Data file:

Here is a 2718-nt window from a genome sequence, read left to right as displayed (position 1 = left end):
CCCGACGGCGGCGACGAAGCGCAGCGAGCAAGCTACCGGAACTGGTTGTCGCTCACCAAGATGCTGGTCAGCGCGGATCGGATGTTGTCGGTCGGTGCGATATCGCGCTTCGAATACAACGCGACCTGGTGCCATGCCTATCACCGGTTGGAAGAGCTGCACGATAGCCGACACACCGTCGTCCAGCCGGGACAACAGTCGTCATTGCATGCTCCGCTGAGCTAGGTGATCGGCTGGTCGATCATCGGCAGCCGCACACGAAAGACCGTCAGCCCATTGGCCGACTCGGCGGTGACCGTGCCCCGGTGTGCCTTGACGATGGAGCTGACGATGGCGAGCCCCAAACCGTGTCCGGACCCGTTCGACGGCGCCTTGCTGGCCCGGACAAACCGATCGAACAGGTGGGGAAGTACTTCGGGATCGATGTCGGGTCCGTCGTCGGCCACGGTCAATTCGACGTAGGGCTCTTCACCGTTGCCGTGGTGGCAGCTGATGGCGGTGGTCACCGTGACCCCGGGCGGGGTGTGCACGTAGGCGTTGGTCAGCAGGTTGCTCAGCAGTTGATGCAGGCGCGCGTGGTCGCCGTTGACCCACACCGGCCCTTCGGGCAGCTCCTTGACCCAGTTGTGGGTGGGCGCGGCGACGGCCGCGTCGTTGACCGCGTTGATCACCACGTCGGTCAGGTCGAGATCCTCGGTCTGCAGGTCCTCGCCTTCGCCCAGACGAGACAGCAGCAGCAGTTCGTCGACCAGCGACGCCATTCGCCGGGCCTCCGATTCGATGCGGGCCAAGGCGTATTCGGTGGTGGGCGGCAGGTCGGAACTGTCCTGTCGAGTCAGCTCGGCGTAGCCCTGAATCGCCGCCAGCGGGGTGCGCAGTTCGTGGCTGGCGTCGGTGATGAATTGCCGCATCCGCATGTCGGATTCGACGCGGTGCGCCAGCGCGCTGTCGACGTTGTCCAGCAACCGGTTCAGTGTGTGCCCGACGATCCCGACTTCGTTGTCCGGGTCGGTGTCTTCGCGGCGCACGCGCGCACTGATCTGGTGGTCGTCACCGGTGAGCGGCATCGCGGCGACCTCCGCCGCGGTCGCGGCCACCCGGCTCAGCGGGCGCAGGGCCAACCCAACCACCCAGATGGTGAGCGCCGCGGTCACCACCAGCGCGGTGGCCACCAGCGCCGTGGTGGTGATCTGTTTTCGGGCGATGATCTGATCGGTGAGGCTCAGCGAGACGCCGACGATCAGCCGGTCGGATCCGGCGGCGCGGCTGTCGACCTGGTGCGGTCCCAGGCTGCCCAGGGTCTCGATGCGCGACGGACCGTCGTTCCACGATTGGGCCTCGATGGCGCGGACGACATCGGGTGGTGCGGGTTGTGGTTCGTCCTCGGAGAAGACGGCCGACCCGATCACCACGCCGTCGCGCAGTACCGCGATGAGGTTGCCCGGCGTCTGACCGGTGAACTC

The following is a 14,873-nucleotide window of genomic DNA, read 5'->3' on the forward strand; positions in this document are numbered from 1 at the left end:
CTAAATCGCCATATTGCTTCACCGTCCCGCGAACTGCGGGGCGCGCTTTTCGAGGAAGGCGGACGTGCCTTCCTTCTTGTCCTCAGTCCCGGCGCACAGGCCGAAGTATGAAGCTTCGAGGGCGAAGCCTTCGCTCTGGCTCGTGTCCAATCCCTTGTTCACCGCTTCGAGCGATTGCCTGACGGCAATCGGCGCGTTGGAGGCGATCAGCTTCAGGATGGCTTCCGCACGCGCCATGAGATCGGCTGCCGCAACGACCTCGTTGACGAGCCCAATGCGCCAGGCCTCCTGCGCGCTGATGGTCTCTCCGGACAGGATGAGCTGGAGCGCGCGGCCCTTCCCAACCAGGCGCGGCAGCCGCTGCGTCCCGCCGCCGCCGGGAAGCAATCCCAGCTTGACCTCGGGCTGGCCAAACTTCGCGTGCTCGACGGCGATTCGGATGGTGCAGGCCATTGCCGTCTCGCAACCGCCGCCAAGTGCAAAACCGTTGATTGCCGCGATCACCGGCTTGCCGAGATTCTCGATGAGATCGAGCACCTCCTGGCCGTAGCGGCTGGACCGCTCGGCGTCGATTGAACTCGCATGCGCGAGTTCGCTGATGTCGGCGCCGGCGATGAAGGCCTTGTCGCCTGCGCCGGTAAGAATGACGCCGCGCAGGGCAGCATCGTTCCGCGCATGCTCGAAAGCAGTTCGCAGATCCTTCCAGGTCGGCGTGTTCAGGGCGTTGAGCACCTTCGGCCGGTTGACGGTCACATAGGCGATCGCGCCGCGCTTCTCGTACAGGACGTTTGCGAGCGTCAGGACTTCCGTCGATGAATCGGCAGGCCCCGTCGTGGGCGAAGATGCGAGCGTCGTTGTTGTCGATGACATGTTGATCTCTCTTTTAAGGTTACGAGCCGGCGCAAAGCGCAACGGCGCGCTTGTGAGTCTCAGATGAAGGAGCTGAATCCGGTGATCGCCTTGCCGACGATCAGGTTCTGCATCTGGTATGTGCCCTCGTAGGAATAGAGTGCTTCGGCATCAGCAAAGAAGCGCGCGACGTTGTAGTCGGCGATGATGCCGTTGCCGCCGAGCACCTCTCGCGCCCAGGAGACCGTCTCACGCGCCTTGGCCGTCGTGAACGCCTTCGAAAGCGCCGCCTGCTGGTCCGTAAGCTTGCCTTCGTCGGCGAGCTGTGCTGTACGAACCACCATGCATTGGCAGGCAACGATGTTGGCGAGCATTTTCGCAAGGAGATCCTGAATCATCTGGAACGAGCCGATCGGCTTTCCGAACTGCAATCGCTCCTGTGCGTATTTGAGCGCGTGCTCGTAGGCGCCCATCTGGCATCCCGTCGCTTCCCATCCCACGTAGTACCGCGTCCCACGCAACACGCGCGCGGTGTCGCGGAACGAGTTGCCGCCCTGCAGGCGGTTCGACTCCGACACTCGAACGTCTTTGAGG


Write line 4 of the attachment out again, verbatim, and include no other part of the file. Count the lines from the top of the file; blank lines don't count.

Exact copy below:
CTAAATCGCCATATTGCTTCACCGTCCCGCGAACTGCGGGGCGCGCTTTTCGAGGAAGGCGGACGTGCCTTCCTTCTTGTCCTCAGTCCCGGCGCACAGGCCGAAGTATGAAGCTTCGAGGGCGAAGCCTTCGCTCTGGCTCGTGTCCAATCCCTTGTTCACCGCTTCGAGCGATTGCCTGACGGCAATCGGCGCGTTGGAGGCGATCAGCTTCAGGATGGCTTCCGCACGCGCCATGAGATCGGCTGCCGCAACGACCTCGTTGACGAGCCCAATGCGCCAGGCCTCCTGCGCGCTGATGGTCTCTCCGGACAGGATGAGCTGGAGCGCGCGGCCCTTCCCAACCAGGCGCGGCAGCCGCTGCGTCCCGCCGCCGCCGGGAAGCAATCCCAGCTTGACCTCGGGCTGGCCAAACTTCGCGTGCTCGACGGCGATTCGGATGGTGCAGGCCATTGCCGTCTCGCAACCGCCGCCAAGTGCAAAACCGTTGATTGCCGCGATCACCGGCTTGCCGAGATTCTCGATGAGATCGAGCACCTCCTGGCCGTAGCGGCTGGACCGCTCGGCGTCGATTGAACTCGCATGCGCGAGTTCGCTGATGTCGGCGCCGGCGATGAAGGCCTTGTCGCCTGCGCCGGTAAGAATGACGCCGCGCAGGGCAGCATCGTTCCGCGCATGCTCGAAAGCAGTTCGCAGATCCTTCCAGGTCGGCGTGTTCAGGGCGTTGAGCACCTTCGGCCGGTTGACGGTCACATAGGCGATCGCGCCGCGCTTCTCGTACAGGACGTTTGCGAGCGTCAGGACTTCCGTCGATGAATCGGCAGGCCCCGTCGTGGGCGAAGATGCGAGCGTCGTTGTTGTCGATGACATGTTGATCTCTCTTTTAAGGTTACGAGCCGGCGCAAAGCGCAACGGCGCGCTTGTGAGTCTCAGATGAAGGAGCTGAATCCGGTGATCGCCTTGCCGACGATCAGGTTCTGCATCTGGTATGTGCCCTCGTAGGAATAGAGTGCTTCGGCATCAGCAAAGAAGCGCGCGACGTTGTAGTCGGCGATGATGCCGTTGCCGCCGAGCACCTCTCGCGCCCAGGAGACCGTCTCACGCGCCTTGGCCGTCGTGAACGCCTTCGAAAGCGCCGCCTGCTGGTCCGTAAGCTTGCCTTCGTCGGCGAGCTGTGCTGTACGAACCACCATGCATTGGCAGGCAACGATGTTGGCGAGCATTTTCGCAAGGAGATCCTGAATCATCTGGAACGAGCCGATCGGCTTTCCGAACTGCAATCGCTCCTGTGCGTATTTGAGCGCGTGCTCGTAGGCGCCCATCTGGCATCCCGTCGCTTCCCATCCCACGTAGTACCGCGTCCCACGCAACACGCGCGCGGTGTCGCGGAACGAGTTGCCGCCCTGCAGGCGGTTCGACTCCGACACTCGAACGTCTTTGAGG